Caos on F

Remaining Performances:

Saturday, July 12 at 1:45 p.m.

Sunday, July 13 at 8:15 p.m.

Thursday, July 17 at 9:45 p.m.

Saturday, July 19 at 5:45 p.m.

They say: I’m not Michelle Pfeiffer. This isn’t Dangerous Minds. Welcome to community college remedial English, where it’s my job for the next 12 weeks to teach you what you should’ve learned over the past 12 years.

Joshua’s Take:  Here is a show that tells the truth. Writer and performer Ronna J. Levy, drawing on two decades of teaching experience, offers her audience honest, arresting stories of education, not the least of which is her own.  I’ll admit that I went into This Gonna Be on the Test, Miss? expecting to relate to, but probably not wholly embrace, the piece: Stories about teaching tend to emphasize triumphs at the expense of hard-fought defeats. But Levy’s story delivers both. Anyone who has ever stood in front of a class—-whether it consisted of underprivileged students like the ones examined here with such warmth and clarity, or of their most affluent counterparts—-and tried to teach will sympathize deeply with this performance. And, as a bonus, they’ll be thoroughly entertained.

Levy and director Kel Haney deftly guide us from Levy’s early efforts as an actor to her unlikely detour into teaching; while the show covers a lot of ground, most of the action (such as it is) happens in the classroom.  Levy’s specialty is remedial English, but her students often face obstacles far more difficult than grammar and usage  The show’s best moments come from Levy’s students, whom she manages to conjure up in surprising detail.  Levy only needs a few gestures, a tone of voice, and occasionally a writing sample projected on stage (these little glimpses of documentary reality are one of the production’s subtle strengths) to make these students come alive for us.  We meet Julio, an out young gay man who writes about the AIDs crisis and coming out to his conservative Mexican father, and Dante, a gangster ex-con who, despite being accepted to Berkeley, chose to stay on the streets.  There’s also Danny, who hears voices and struggles with his medication, and Candy (a clear audience favorite), who at some point in the 90s unknowingly scripted this show’s funniest line.

I was moved by just how deeply Levy gets involved in her early students’ lives, and apparently at their own behest. Her Los Angeles Community College students invite her along to plays, to quinceaneras and christenings, to every manner of public and private ritual. And all the while, as Levy brings her former students to life, she hangs the larger narrative on just the right amount of personal confession. Even in Levy’s preteaching stories—-first of being a child whose dreams of theater clash with her parents’ more practical expectations, then of seeking out a bohemian lifestyle as a young, struggling performer—-we can sense there is much more to her than a middle-class white person who wants to do good. There is genuine pain and loss in Levy’s story. Yet she wisely keeps the focus on her roles as fledgling teacher and conflicted actor, allowing her personal anguish to quietly raise the stakes of her professional struggles.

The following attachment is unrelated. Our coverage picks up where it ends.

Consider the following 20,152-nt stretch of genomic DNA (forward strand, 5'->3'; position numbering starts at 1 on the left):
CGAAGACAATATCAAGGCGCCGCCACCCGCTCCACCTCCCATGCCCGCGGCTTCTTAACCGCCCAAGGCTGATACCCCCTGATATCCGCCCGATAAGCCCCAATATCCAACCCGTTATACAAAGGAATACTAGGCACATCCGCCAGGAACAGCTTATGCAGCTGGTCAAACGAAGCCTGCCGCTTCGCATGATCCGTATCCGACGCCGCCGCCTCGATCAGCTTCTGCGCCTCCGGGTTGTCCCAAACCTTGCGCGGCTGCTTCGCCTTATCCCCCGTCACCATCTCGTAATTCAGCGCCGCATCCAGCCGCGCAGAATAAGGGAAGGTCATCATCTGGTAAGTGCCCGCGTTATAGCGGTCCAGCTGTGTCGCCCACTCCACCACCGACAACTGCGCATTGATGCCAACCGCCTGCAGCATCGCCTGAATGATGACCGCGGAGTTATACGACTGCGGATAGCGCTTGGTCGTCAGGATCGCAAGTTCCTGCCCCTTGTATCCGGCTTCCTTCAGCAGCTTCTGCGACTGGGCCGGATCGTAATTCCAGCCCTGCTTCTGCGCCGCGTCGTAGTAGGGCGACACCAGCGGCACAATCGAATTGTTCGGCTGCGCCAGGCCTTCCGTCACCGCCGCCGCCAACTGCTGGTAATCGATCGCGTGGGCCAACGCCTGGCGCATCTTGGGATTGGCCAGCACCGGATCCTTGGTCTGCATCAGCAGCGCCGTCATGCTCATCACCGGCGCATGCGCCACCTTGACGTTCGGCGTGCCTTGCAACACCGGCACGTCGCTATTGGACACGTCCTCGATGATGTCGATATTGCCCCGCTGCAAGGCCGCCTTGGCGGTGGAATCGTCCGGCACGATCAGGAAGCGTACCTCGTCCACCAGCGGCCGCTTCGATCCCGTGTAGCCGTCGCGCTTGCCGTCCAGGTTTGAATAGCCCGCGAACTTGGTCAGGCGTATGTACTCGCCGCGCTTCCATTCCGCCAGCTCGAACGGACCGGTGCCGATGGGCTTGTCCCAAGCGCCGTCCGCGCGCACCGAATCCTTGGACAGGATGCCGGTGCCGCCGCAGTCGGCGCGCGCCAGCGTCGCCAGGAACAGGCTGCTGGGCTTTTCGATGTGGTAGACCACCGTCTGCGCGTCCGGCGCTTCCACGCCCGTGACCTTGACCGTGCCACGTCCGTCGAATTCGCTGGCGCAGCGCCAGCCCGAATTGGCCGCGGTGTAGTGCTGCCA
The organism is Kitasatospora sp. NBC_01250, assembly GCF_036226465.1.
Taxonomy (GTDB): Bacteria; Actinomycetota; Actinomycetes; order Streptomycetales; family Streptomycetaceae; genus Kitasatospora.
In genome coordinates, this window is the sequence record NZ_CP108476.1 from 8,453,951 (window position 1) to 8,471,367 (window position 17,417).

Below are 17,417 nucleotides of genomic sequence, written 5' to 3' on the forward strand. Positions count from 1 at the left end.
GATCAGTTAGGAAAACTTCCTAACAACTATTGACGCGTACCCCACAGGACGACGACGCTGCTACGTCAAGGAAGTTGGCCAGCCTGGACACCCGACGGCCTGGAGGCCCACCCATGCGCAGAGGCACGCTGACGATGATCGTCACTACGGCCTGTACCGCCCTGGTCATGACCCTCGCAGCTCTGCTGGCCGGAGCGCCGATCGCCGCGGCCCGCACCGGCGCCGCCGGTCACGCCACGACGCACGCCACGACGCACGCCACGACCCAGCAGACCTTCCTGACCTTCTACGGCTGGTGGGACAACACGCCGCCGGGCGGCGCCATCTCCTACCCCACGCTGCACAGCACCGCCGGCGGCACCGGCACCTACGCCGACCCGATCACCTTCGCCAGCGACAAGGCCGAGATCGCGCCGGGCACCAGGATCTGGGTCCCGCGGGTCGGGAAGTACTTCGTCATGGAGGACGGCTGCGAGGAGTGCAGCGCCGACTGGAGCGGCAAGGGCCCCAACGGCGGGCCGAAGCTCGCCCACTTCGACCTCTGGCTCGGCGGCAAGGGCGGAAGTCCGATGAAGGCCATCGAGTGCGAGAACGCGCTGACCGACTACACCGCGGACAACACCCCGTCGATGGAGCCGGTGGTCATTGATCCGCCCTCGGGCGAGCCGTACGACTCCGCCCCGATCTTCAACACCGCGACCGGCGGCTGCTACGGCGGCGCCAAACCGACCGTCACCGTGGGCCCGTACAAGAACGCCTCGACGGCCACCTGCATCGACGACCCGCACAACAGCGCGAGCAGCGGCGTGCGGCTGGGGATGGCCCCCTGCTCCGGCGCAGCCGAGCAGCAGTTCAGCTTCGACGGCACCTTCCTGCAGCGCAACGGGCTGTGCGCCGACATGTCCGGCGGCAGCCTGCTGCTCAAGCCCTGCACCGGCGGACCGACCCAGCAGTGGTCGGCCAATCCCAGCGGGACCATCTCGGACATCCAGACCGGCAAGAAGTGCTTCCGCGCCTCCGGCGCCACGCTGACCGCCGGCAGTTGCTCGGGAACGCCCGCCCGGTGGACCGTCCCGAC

And those struggles are brilliantly rendered. Any teacher in the audience will feel a steady wave of recognitions here. Throughout the piece, Levy relates a plethora of excuses from late and unprepared students, a few of them quite understandable. She introduces us to courses with dread-inducing names like “Basic Sentence Writing and Paragraph Building.” And, in a hilarious but infuriating moment, Levy gets a glowing class observation report that ends nonetheless with terrible news. These stories from the trenches are often intercut with readings from preposterously bland commercials (Spic N’ Span!  Nice N’ Easy!) for which Levy is at the same time auditioning. It’s this not-so-strangely symbiotic relationship between teaching and acting that is at the show’s core, and these central stories leave the deepest impression.

But because it’s a show about education, it’s also a show about all of us. Maybe it’s inevitable that the play’s least compelling moments are also some of its most important. Toward the end of her story, Levy brings more than a little punditry to her monologue, sacrificing dramatic weight for a cold look at America’s education bureaucracy. The picture is at once unsettling and unsurprising: dismal community college retention rates, teachers micromanaged by administrators who have little or no classroom experience, the paralyzing effects of poverty in every sense of the word. Refreshingly, no easy or platitudinous solutions are ever on offer. By the time Levy declares herself “post-cynical,” the meaning of the term seems obvious, and we can see just how precious that hard-won kernel of optimism really is.

See it if: You have ever been a teacher, a student, or someone otherwise connected to American public education (that’s almost all of you!).

Skip it if: You prefer the Hollywood fantasy of saintly, superheroic teachers.